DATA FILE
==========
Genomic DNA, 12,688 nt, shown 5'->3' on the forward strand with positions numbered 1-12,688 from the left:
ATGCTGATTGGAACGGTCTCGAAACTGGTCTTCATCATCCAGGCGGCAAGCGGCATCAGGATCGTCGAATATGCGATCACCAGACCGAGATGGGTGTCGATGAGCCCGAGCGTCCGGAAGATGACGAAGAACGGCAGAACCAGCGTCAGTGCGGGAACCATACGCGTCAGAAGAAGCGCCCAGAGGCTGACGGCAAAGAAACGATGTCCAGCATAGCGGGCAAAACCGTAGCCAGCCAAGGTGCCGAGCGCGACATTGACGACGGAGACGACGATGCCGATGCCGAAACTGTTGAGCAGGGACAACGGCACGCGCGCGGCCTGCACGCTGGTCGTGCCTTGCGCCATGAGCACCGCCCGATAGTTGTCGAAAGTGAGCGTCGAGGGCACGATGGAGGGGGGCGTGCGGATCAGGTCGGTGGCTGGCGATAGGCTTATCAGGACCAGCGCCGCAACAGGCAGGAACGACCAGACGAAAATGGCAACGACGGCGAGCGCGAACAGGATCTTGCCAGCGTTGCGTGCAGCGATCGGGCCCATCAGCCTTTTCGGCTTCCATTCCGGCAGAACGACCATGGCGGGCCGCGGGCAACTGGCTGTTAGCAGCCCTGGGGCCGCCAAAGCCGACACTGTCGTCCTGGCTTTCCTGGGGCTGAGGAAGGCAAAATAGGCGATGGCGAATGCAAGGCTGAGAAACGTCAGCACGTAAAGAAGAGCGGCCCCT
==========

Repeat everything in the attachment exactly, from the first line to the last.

Genomic DNA, 12,688 nt, shown 5'->3' on the forward strand with positions numbered 1-12,688 from the left:
ATGCTGATTGGAACGGTCTCGAAACTGGTCTTCATCATCCAGGCGGCAAGCGGCATCAGGATCGTCGAATATGCGATCACCAGACCGAGATGGGTGTCGATGAGCCCGAGCGTCCGGAAGATGACGAAGAACGGCAGAACCAGCGTCAGTGCGGGAACCATACGCGTCAGAAGAAGCGCCCAGAGGCTGACGGCAAAGAAACGATGTCCAGCATAGCGGGCAAAACCGTAGCCAGCCAAGGTGCCGAGCGCGACATTGACGACGGAGACGACGATGCCGATGCCGAAACTGTTGAGCAGGGACAACGGCACGCGCGCGGCCTGCACGCTGGTCGTGCCTTGCGCCATGAGCACCGCCCGATAGTTGTCGAAAGTGAGCGTCGAGGGCACGATGGAGGGGGGCGTGCGGATCAGGTCGGTGGCTGGCGATAGGCTTATCAGGACCAGCGCCGCAACAGGCAGGAACGACCAGACGAAAATGGCAACGACGGCGAGCGCGAACAGGATCTTGCCAGCGTTGCGTGCAGCGATCGGGCCCATCAGCCTTTTCGGCTTCCATTCCGGCAGAACGACCATGGCGGGCCGCGGGCAACTGGCTGTTAGCAGCCCTGGGGCCGCCAAAGCCGACACTGTCGTCCTGGCTTTCCTGGGGCTGAGGAAGGCAAAATAGGCGATGGCGAATGCAAGGCTGAGAAACGTCAGCACGTAAAGAAGAGCGGCCCCT